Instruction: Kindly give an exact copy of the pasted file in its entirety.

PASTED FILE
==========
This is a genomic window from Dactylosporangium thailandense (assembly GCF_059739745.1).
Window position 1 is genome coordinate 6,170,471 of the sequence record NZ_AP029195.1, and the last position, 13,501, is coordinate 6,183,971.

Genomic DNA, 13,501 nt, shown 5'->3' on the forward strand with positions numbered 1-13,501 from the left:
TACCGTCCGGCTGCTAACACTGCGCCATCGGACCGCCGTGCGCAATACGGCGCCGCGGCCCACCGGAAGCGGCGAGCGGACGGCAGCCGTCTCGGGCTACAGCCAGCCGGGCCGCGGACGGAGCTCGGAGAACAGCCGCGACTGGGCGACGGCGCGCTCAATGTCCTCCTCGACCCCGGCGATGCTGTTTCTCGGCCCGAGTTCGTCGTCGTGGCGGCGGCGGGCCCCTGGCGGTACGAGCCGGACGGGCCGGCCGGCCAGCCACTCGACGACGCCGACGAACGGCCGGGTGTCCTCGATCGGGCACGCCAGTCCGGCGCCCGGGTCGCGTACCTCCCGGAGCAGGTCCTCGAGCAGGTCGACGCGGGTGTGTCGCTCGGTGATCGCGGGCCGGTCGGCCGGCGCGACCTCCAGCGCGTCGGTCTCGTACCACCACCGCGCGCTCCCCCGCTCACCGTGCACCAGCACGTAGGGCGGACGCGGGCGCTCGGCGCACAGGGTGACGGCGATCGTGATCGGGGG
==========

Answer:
This is a genomic window from Dactylosporangium thailandense (assembly GCF_059739745.1).
Window position 1 is genome coordinate 6,170,471 of the sequence record NZ_AP029195.1, and the last position, 13,501, is coordinate 6,183,971.

Genomic DNA, 13,501 nt, shown 5'->3' on the forward strand with positions numbered 1-13,501 from the left:
TACCGTCCGGCTGCTAACACTGCGCCATCGGACCGCCGTGCGCAATACGGCGCCGCGGCCCACCGGAAGCGGCGAGCGGACGGCAGCCGTCTCGGGCTACAGCCAGCCGGGCCGCGGACGGAGCTCGGAGAACAGCCGCGACTGGGCGACGGCGCGCTCAATGTCCTCCTCGACCCCGGCGATGCTGTTTCTCGGCCCGAGTTCGTCGTCGTGGCGGCGGCGGGCCCCTGGCGGTACGAGCCGGACGGGCCGGCCGGCCAGCCACTCGACGACGCCGACGAACGGCCGGGTGTCCTCGATCGGGCACGCCAGTCCGGCGCCCGGGTCGCGTACCTCCCGGAGCAGGTCCTCGAGCAGGTCGACGCGGGTGTGTCGCTCGGTGATCGCGGGCCGGTCGGCCGGCGCGACCTCCAGCGCGTCGGTCTCGTACCACCACCGCGCGCTCCCCCGCTCACCGTGCACCAGCACGTAGGGCGGACGCGGGCGCTCGGCGCACAGGGTGACGGCGATCGTGATCGGGGG